Single Status Update
Back in the 1980s (I've been in Germany since 1980) I used to drive a Citroen CX Pallas. A German customer (I'm a translator) saw that and asked me why I drove a French car and had I ever been given a job by a French company. Without thinking, I answered it was because I couldn't afford a Jaguar. He stopped asking after that.
And the first Jag arrived in the early 90s - a beautiful XJ6, Series III from 1983. white with a black vinyl roof. 4.2 litre Sovereign. That one ran like a dream and lasted us over seven years and we finally sold it because it had some engine ailment that no one here felt like diagnosing. Very sad.
The second was a few years later - one of the first XJ6 diesels. It was virtually impossible to tell it was a diesel - so quiet and smooth. The three-litre engine provided all the power we needed as a family of five at home and on many trips to the UK.
The next was an XF Sportbrake (older series, all steel). Only a 4-cylinder, also diesel (diesel is really cheap in Germany). But hopelessly underpowered. No fun at all. Sold that quickly.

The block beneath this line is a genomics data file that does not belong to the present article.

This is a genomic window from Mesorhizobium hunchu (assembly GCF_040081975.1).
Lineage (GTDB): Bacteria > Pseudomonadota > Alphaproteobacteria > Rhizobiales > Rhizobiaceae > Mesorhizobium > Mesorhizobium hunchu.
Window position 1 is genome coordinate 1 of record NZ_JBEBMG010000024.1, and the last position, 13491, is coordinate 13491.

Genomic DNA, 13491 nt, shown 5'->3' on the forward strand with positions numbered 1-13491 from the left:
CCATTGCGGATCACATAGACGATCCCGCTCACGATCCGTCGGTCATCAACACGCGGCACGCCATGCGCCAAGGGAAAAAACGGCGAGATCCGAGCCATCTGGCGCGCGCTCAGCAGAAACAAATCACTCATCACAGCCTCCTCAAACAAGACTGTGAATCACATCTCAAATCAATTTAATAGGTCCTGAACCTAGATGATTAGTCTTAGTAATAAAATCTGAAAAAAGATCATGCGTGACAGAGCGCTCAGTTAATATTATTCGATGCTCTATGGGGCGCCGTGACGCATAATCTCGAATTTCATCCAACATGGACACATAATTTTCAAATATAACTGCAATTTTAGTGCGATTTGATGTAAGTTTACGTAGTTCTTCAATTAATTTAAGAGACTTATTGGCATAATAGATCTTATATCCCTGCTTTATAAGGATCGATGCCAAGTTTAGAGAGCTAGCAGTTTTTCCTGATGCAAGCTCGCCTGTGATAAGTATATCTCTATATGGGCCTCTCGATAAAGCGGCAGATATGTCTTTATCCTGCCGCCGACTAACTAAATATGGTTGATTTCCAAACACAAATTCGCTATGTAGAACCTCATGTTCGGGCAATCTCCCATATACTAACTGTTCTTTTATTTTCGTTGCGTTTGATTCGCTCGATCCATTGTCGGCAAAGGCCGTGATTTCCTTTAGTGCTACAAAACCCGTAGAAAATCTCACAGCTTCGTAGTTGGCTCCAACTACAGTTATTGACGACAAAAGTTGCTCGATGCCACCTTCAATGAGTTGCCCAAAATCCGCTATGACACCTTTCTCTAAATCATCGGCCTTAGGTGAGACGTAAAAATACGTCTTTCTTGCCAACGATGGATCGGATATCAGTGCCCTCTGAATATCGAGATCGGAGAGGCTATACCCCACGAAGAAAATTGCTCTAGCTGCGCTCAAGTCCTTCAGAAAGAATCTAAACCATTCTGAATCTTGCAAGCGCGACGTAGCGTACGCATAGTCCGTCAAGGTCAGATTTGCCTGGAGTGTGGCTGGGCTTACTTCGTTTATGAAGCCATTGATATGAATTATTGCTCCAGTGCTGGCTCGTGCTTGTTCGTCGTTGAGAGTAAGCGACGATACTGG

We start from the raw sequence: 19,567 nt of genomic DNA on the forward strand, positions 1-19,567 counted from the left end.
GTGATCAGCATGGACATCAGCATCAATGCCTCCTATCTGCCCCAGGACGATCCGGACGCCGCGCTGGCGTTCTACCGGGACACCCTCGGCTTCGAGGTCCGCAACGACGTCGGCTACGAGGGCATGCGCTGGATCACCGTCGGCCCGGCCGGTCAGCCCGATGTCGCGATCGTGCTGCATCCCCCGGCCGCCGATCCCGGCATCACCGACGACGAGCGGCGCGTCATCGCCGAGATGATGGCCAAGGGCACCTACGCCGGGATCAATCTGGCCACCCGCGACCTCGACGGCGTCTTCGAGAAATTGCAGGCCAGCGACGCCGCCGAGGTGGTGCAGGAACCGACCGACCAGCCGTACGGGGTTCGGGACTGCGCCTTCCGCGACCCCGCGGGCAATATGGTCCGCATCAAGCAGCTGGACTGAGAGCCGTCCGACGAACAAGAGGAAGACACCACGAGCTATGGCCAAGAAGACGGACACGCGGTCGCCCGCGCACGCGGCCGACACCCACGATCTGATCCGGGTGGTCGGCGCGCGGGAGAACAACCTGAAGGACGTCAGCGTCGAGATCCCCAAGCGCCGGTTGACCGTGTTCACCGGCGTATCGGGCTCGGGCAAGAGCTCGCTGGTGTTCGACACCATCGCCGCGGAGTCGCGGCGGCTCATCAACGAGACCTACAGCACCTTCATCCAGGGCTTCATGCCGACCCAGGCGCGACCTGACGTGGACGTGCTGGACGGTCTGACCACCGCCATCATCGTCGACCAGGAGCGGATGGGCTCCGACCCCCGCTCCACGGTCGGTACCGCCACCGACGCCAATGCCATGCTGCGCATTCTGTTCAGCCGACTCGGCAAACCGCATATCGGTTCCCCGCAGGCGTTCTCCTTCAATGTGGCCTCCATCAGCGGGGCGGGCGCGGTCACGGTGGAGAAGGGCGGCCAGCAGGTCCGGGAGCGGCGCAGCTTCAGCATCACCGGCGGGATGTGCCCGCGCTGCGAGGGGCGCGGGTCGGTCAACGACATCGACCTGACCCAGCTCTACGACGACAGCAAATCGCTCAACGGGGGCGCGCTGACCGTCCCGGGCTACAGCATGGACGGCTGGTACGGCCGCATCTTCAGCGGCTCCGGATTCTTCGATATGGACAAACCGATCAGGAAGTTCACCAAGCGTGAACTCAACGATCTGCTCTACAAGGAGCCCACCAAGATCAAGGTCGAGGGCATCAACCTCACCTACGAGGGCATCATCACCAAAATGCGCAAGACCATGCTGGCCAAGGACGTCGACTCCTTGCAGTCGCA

Then we found an XF Portfolio. Dark grey with a !Removed! brown interior (Cappuccino?? Espresso??) but very nicely equipped. Only a four-cylinder but perfectly OK. Since this one had aluminium panelling it was much nicer to drive than the tin Sportbrake.
And then...my wife was just idly cruising around the internet when she discovered something and said, that looks different. Come and have a look. I could hardly believe it - an XJ L Autobiography with ALL the whistles and bells, 1600 km on the clock and the telltale glass screen around the radiator emblem that tells you it really does have all the nice bits. Going for a third of the original price. Black, with London Tan inside. The best thing was, the day we visited the dealer (in Dortmund) was the last day of Jaguar's 0.5% special financing offer. We had four hours to make a decision. After lunch at an Italian restaurant, during which I had to dredge up all the potential benefits (while carefully skirting round things like petrol consumption, insurance, bank balance, you know, all the usual bits) we went for it. Our three children (all now parents themselves) felt, for some reason, that mum and dad had finally cracked - why do two people need a car with two screens in the rear, four sets of headphones, four massage seats....? I don't know. But we've got plenty of time to think up some answers as we cruise along the autobahns (looking forward to the day when corona allows us to travel freely...).